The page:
On Jan. 12, before midnight, an employee from a local hotel called the Orange Police Department to report drug paraphernalia left in a vacant room.
Orange graveyard police officers were collecting approximately 13 grams of suspected Fentanyl, a scale, and empty baggies when a male and female, who were previously residing in the room, returned to the area.
The male, 28-year-old Timothy Shenett, was on probation and in possession of controlled medication without a prescription. Shenett was also in possession of property used to commit identity theft and burglary tools.
The female, 31-year-old Melissa Parks, was in possession of an additional 51 grams of fentanyl. Based on the quantity and other mentioned items, Parks was arrested for possession of fentanyl for purposes of sales.
Both subjects were booked at the Orange County Jail.
The Orange Police Department cannot express enough the dangers of fentanyl and the potential it has to kill. They are grateful for the employee who called the Orange Police Department and the opportunity to remove this illegal substance from our streets.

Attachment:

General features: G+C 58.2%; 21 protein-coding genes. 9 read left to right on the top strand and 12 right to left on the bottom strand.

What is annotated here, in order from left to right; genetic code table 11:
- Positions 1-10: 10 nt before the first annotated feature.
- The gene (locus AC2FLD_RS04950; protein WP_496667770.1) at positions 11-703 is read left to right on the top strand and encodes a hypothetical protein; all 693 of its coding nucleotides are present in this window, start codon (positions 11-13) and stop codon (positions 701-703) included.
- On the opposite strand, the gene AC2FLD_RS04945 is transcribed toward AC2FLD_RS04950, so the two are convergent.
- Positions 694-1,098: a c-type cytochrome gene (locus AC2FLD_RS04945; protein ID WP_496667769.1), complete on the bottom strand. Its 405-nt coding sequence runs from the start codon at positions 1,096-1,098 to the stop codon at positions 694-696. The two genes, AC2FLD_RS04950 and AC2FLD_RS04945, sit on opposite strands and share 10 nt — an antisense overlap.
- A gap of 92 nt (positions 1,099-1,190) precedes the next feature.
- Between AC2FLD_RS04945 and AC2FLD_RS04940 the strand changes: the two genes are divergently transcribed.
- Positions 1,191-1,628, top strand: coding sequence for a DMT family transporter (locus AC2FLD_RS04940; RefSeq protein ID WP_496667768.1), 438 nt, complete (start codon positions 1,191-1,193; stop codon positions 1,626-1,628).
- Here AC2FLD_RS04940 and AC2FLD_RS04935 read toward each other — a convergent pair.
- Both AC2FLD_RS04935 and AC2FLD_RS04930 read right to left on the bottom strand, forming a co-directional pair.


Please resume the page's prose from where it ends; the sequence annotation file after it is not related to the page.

Fentanyl is a synthetic opioid that is up to 50 times stronger than heroin and 100 times stronger than morphine. It is a major contributor to fatal and nonfatal overdoses in the U.S.1
There are two types of fentanyl: pharmaceutical fentanyl and illicitly manufactured fentanyl. Both are considered synthetic opioids. Pharmaceutical fentanyl is prescribed by doctors to treat severe pain, especially after surgery and for advanced-stage cancer.
Fentanyl is a synthetic opioid that is 50 times stronger than heroin 100 times stronger than morphine
However, most recent cases of fentanyl-related overdose are linked to illicitly manufactured fentanyl, which is distributed through illegal drug markets for its heroin-like effect. It is often added to other drugs because of its extreme potency, which makes drugs cheaper, more powerful, more addictive, and more dangerous.